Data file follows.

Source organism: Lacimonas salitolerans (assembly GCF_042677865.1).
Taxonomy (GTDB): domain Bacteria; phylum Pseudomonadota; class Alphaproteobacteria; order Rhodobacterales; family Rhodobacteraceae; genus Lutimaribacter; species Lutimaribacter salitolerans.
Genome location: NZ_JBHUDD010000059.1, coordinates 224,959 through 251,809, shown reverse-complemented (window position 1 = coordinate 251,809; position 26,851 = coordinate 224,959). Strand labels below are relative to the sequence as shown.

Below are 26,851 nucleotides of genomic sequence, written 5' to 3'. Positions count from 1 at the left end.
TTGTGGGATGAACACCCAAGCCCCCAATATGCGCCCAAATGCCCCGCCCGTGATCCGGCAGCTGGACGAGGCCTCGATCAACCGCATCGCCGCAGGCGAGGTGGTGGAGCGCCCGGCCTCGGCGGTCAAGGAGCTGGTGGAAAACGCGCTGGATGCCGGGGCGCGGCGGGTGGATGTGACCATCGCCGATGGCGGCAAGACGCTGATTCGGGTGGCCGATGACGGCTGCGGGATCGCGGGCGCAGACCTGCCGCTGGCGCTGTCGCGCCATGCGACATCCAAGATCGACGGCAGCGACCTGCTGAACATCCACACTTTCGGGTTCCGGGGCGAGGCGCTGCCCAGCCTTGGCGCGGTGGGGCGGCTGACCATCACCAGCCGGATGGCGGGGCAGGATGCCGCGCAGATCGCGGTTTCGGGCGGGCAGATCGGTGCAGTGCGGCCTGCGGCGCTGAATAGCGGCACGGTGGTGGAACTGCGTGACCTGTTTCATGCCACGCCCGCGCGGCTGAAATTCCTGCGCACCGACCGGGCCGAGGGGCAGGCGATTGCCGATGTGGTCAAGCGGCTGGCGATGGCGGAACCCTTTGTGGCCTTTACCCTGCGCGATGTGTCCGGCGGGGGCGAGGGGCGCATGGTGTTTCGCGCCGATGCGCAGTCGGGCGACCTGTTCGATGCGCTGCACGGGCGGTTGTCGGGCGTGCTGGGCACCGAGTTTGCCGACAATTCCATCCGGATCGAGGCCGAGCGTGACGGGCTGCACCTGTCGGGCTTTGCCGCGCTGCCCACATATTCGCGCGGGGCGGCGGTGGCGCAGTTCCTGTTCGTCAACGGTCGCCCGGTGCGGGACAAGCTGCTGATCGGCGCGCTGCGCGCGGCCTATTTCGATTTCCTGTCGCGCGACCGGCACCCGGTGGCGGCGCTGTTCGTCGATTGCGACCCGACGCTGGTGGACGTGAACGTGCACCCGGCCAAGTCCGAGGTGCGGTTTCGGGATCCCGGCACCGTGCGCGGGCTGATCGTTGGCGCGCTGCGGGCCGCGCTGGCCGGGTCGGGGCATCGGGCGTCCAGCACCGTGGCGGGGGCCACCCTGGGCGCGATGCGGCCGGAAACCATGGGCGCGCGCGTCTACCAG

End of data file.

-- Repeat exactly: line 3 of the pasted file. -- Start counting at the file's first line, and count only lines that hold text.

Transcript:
Genome location: NZ_JBHUDD010000059.1, coordinates 224,959 through 251,809, shown reverse-complemented (window position 1 = coordinate 251,809; position 26,851 = coordinate 224,959). Strand labels below are relative to the sequence as shown.